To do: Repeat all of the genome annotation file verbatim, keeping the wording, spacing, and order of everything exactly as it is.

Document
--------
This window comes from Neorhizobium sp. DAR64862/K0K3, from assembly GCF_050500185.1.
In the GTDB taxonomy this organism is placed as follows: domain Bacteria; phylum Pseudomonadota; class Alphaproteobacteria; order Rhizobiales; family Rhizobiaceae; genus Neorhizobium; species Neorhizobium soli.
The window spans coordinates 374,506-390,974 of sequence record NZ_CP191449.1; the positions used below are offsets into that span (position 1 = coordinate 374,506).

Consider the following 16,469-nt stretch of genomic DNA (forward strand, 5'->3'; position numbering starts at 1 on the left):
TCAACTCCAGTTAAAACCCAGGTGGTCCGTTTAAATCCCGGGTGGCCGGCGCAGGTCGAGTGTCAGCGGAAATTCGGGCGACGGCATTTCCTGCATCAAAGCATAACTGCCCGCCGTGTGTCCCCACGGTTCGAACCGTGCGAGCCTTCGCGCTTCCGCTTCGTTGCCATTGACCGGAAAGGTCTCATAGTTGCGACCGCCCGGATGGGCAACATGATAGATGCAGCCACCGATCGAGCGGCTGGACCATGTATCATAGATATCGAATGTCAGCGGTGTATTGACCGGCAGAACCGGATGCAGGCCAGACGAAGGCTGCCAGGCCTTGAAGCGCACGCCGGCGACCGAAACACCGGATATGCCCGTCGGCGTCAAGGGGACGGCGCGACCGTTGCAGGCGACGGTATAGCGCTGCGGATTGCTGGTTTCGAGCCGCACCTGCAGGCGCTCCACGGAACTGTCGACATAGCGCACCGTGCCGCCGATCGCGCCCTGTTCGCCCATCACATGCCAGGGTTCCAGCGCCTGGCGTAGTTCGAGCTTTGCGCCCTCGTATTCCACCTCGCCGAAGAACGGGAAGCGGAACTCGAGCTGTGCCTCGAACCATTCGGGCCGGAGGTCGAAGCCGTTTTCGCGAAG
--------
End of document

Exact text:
This window comes from Neorhizobium sp. DAR64862/K0K3, from assembly GCF_050500185.1.
In the GTDB taxonomy this organism is placed as follows: domain Bacteria; phylum Pseudomonadota; class Alphaproteobacteria; order Rhizobiales; family Rhizobiaceae; genus Neorhizobium; species Neorhizobium soli.
The window spans coordinates 374,506-390,974 of sequence record NZ_CP191449.1; the positions used below are offsets into that span (position 1 = coordinate 374,506).

Consider the following 16,469-nt stretch of genomic DNA (forward strand, 5'->3'; position numbering starts at 1 on the left):
TCAACTCCAGTTAAAACCCAGGTGGTCCGTTTAAATCCCGGGTGGCCGGCGCAGGTCGAGTGTCAGCGGAAATTCGGGCGACGGCATTTCCTGCATCAAAGCATAACTGCCCGCCGTGTGTCCCCACGGTTCGAACCGTGCGAGCCTTCGCGCTTCCGCTTCGTTGCCATTGACCGGAAAGGTCTCATAGTTGCGACCGCCCGGATGGGCAACATGATAGATGCAGCCACCGATCGAGCGGCTGGACCATGTATCATAGATATCGAATGTCAGCGGTGTATTGACCGGCAGAACCGGATGCAGGCCAGACGAAGGCTGCCAGGCCTTGAAGCGCACGCCGGCGACCGAAACACCGGATATGCCCGTCGGCGTCAAGGGGACGGCGCGACCGTTGCAGGCGACGGTATAGCGCTGCGGATTGCTGGTTTCGAGCCGCACCTGCAGGCGCTCCACGGAACTGTCGACATAGCGCACCGTGCCGCCGATCGCGCCCTGTTCGCCCATCACATGCCAGGGTTCCAGCGCCTGGCGTAGTTCGAGCTTTGCGCCCTCGTATTCCACCTCGCCGAAGAACGGGAAGCGGAACTCGAGCTGTGCCTCGAACCATTCGGGCCGGAGGTCGAAGCCGTTTTCGCGAAG